How would you compare the work you did in malaria with the work you did in the Office of Global Affairs concerning health challenges in Latin America especially with mosquito-borne diseases?

What I was doing in West Africa was looking at trends over a number of years looking at what was happening with malaria and children in an area with a really high number of children dying before they reached five years old. What I discovered was that mosquitos were adapting quickly and were starting to breed and live in urban areas in a way that we hadn’t seen before. That [adaptive] behavior, you see everywhere. In most of the Americas, the mosquitos tend to bite during the day and outdoors, so bed nets aren’t as effective [as an intervention]. I think that the general public health trend of looking at mosquito behavior is what needs to be done, and is being done by experts in the Americas. In the Office of Global Affairs, I was doing policy work and providing strategic direction for the department [U.S. Department of Health and Human Services] and how we engage in the Americas, but I wasn’t working with mosquitoes directly, just with the experts working on mosquitoes.

Do you have any policy recommendations on how to handle the Zika virus, especially because the mosquito that transmits it is endemic to the southern United States?

I would advise people to speak to experts and –while I can’t as a federal employee lobby Congress for money– [I should say that] funding is needed to allow the experts to do what they need to do to control Zika and to do it now before the peak of mosquito transmission in the summer.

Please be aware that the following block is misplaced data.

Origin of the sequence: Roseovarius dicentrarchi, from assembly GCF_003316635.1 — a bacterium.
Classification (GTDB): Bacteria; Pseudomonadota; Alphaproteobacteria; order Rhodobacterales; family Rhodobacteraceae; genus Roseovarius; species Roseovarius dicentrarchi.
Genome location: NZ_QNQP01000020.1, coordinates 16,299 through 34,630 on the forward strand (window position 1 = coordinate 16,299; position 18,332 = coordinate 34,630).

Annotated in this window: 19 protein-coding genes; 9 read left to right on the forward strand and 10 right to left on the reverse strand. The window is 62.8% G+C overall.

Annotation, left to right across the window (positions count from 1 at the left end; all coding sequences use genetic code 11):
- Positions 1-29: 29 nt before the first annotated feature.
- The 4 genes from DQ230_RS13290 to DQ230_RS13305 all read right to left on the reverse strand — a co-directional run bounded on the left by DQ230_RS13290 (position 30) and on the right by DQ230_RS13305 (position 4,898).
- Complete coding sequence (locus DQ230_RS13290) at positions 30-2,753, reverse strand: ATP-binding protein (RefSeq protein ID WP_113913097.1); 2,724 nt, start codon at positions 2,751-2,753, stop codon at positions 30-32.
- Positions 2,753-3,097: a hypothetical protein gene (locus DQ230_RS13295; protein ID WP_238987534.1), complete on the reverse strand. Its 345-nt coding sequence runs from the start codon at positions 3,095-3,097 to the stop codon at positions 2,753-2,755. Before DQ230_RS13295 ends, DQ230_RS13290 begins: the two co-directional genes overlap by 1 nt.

What advice would you give to students with a passion in public health?

 I would encourage them to go out and get experience working in public health, and maybe not immediately jump into public health [graduate] programs. The Master of Arts in Public Health degree is becoming much more ubiquitous, and therefore a little less valuable. The question now is: What work experience, other degrees, and technical skillsets do you have? Getting work experience helps you to figure that out. I would encourage students to think outside of the box. If they have a public health and law interest, they could become a lawyer with a public health focus, which is a very niche and needed skillset. The same goes for a health economist or a health trade lawyer. Definitely get technical skills in addition to the soft skills because that will help you get the jobs you want.

What books would you recommend for everyone to read?

A few books I like: Making Data Talk and The Checklist Manifesto. Those are the two books I ask my interns to read over and over again. They’re both really well-written. One is about people practicing public health while the other is about communicating the science of public health. These two points [the practice of public health and communicating the science of public health] are foundational if you want to work in public health.

The views expressed in this interview are those of Alyson Rose-Wood, and are not representative of the United States Government.